Placeholder Image

字幕列表 影片播放

  • Hey welcome back from the weekend.

  • I'm Carl Azuz, it's good to see you this October 19th.

  • First up, trouble in Jerusalem.

  • The Middle Eastern city's holy to the world's Christians, Muslims, and Jews.

  • Combined, those three religious groups

  • make up more than 56 % of the global population,

  • and ongoing conflict in the Middle East

  • involves mostly Muslim Palestinians and mostly Jewish Israelis.

  • For decades, both sides have claimed Jerusalem or part of it as their capital.

  • Since October 1st, there's been a flare up of violence in Jerusalem

  • and in the Palestinian controlled territories of West Bank and Gaza.

  • 7 Israeli's have been killed and attacked by Palestinians.

  • 44 Palestinians have been killed by his Israeli's.

  • Each side blames the other for the violence.

  • Joseph's tomb, a site holy to Jews and Christians was burned over the weekend.

  • Israeli media showed this video saying Palestinian rioters set the fire.

  • Palestinian police put it out.

  • The tomb wasn't badly damaged.

  • And leaders for both sides spoke out against the attack.

  • Things haven't calmed down. The day was just beginning.

  • Israel imposing heavy restrictions on Palestinian movement

  • in and around the old city of Jerusalem after a wave of deadly attacks.

  • Checking IDs, stopping cars

  • and blocking off Palestinian neighborhoods in East Jerusalem.

  • The city remaining relatively quiet during Friday prayers.

  • And attacks moving into the West Bank.

  • A Palestinian disguised as a press photographer

  • stabbed an Israeli soldier in the Israeli settlement of Kiryat Arba in the West Bank.

  • According to the IDF the four soldiers shot and killed him.

  • Clashes broke out in Bethlehem

  • between Palestinians throwing stones and molotov cocktails.

  • Israelis firing tear gas and bullets littering the street

  • with a debris of clashes and filling the air of acrid smoke of tear gas.

  • In Hebron, Palestinian protesters marched through the streets

  • carrying miniatures of the Al- Aqsa mosque in the old city

  • of Jerusalem and waving Hamas flags.

  • And in Gaza, Islamic Jihad and Hamas called for a day of rage,

  • the third in eight days.

  • As tensions flare on both sides, with the questions lingering,

  • when will this round of violence end?

  • Secretary of State, John Kerry, spoke with Israeli Prime Minister,

  • Benjamin Netanyahu, Palestinian President, Mahmoud Abbas,

  • and the King of Jordan, King Abdullah, to try to ease tensions here.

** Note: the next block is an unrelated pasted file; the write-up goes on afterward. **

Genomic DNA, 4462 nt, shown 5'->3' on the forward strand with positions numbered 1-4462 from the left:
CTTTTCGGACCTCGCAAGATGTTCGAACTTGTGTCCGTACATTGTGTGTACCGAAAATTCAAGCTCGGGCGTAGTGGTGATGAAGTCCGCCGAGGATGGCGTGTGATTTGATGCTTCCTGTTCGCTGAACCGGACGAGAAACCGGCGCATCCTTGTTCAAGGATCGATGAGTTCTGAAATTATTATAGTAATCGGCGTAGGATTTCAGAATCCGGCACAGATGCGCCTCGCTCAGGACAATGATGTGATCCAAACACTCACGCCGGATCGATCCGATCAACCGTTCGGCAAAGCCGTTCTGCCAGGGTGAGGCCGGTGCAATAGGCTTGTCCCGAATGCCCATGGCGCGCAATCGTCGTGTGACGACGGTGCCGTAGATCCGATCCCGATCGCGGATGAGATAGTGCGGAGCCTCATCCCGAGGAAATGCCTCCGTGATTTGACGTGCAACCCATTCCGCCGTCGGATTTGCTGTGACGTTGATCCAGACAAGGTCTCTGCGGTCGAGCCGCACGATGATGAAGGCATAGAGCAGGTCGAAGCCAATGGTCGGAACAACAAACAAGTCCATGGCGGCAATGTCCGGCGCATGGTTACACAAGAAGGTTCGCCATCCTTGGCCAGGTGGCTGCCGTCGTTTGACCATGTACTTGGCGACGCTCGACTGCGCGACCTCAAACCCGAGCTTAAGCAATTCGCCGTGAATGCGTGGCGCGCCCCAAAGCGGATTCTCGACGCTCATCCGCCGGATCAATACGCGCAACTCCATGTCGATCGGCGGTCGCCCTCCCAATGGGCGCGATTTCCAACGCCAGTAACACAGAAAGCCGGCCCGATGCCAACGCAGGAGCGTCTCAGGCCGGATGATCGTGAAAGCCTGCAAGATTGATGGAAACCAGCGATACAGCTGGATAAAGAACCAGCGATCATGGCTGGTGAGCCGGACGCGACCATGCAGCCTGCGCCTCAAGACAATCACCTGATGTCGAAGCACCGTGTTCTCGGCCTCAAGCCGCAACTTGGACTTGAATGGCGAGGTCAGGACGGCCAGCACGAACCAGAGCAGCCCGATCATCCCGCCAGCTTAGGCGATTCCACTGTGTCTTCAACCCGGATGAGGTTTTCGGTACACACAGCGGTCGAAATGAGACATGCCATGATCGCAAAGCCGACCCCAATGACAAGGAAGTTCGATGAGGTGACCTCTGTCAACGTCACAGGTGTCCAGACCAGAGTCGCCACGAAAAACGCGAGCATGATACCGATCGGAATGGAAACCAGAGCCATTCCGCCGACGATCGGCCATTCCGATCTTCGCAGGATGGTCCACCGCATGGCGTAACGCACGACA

• And deescalate the situation to see if calm or some sense of calm

  • can be restored here, some sense of security for Israelis

  • and Palestinians before this escalates anymore.

  • Orin Lieberman, CNN, Jerusalem.

  • A powerful storm is soaking parts of the Philippines.

  • It's been a day since super typhoon Koppu made landfall

  • in the Pacific Island nation.

  • But one major problem is it's not going anywhere fast.

  • This is an incredibly slow moving system with plenty of time

  • to drop several feet of rain, and that brings threats of flooding

  • and landslides to people who live downhill or downstream

  • in this mountainous country.

  • US officials say Koppu arrived with sustained wind speeds of 150 miles per hour.

  • That would make it the equivalent of a Category 4 hurricane,

  • capable of catastrophic damage.

  • Filipino officials said Koppu's winds weren't actually that high,

  • but either way, many homes have already been destroyed

  • and thousands have had to take shelter in evacuation centers

  • as the storm hovers over the islands.

  • We've told you how Europe's in the midst

  • of its worst refugee crisis since World War II.

  • Scores have been fleeing war torn nations like Syria and Afghanistan.

  • Some countries are closing their borders to the migrants

  • or telling them to pass through without settling.

  • Others like Germany, are accepting them by the hundreds of thousands.

  • But the largest refugee camp in the world isn't in Europe,

  • it's in the nation of Kenya, near the Horn of Africa.

  • And the reason why so many people are there,

  • we're talking more than the population of Pittsburgh or Cincinnati,

  • is largely because of a decades long civil war in neighboring Somalia.

  • We're in Dadaab in northern Kenya right on the border of Somalia.

  • And Thayden and I have come here many times over the years,

  • the last time was in 2011 during the Somali famine.